We don’t get any progression in Nora and Hannah’s feud, but the band works to find Animal and they finally see a giant billboard picturing Animal as a phenomenal hibachi chef. We learn that Floyd has raised Animal since he was a baby, again, reflecting on Nora and Hannah’s relationship. Floyd doesn’t know what to say to bring Animal back to the band (again, reminiscent of Nora’s difficulty talking to the band in the previous episode when she wants them to take her back after all the lies) and instead he sings. And it’s quite the tear-inducing moment.
The band is back together and ready to take on their next great adventure! Or the same great adventure: their album.
Most Valuable Muppet: It has to be Animal, right? Look how versatile he is in the episode! He’s not afraid of trying new things: drum machines, janitorial work, answering phones. He’s the heartbeat of the band. He was absolutely adorable as a baby. He appreciates great architecture and tar pits. Animal has many talents and facets and now all of us watching, as well as the characters in the show, get to appreciate them.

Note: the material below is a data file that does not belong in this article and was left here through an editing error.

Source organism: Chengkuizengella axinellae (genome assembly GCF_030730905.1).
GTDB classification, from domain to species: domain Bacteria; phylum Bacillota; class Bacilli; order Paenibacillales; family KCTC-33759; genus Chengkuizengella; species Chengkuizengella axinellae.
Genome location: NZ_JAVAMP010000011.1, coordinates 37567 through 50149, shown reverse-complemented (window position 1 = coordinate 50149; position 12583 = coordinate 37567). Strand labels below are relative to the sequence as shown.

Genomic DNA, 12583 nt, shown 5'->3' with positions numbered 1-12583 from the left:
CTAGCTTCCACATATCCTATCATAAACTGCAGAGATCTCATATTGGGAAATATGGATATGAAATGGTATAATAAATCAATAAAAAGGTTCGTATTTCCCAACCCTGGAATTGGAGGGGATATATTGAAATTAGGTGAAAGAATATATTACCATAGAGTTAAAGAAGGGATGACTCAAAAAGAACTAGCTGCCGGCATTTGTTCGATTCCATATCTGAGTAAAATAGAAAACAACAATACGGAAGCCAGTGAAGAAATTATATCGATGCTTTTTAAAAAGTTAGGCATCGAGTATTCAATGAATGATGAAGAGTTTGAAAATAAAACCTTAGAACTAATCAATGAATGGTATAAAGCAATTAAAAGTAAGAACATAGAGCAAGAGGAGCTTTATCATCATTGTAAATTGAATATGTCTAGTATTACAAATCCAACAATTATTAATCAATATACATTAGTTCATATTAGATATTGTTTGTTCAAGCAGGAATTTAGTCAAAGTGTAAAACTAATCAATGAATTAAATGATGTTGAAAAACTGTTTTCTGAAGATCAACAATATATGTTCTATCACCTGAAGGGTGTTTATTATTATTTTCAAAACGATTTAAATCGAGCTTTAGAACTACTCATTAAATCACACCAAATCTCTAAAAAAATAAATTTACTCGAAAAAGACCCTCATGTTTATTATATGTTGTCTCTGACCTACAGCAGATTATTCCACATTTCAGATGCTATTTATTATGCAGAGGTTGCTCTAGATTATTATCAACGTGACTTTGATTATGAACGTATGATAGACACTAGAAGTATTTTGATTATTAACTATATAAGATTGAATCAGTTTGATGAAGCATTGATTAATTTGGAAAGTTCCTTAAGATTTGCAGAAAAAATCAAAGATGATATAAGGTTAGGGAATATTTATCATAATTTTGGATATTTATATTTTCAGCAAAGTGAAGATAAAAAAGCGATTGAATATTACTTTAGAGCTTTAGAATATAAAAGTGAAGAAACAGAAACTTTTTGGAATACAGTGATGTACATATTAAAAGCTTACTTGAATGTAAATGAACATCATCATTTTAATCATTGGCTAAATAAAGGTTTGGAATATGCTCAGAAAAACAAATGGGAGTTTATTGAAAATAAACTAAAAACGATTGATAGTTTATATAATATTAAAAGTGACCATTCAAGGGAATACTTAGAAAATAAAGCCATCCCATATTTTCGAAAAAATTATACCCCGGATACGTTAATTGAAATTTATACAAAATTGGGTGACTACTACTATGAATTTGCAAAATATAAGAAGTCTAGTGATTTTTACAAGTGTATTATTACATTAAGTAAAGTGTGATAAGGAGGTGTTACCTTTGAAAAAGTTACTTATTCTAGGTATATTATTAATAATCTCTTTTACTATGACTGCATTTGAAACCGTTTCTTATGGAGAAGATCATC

Most Valuable Human: Moog! The band officially makes him a friend instead of a fan after he almost gets mauled by a lion when looking for Animal, and invites him to their recording session the next day. Tahj Mowry plays it perfectly.
Musical Highlight: This episode has its original song “Makin’ Mayhem” swiftly taken over by other artists and the cover, which is very poignant in the moment, “Bridge Over Troubled Water,” only lasts for a quick second with the band before it becomes the background track and I lose focus, so I’m going to give this honor to the Simon Van Loop! It is pure Mayhem jam using the instruments they have on hand: Simon game, vocals, snack bag, empty bottle, snores and beaded curtains. It achieves the same thing with minimal cost that Zedd’s spaceship studio produced with millions of dollars worth of equipment. Can’t beat that.
Best Joke: Okay, this is probably not the best joke (and I didn’t feel like I could nominate every scene with Animal and Ben Schwartz) but it made me laugh the hardest because I had to work for it. When the band returns to the Shack after looking for Animal in all his favorite places, Zoot remarks that the Blockbuster in Van Nuys has closed. The band just gives him a look and moves on with the conversation. Later Dr. Teeth says they’ll find their beast of burden. And immediately Zoot says, “I still have Bambi.”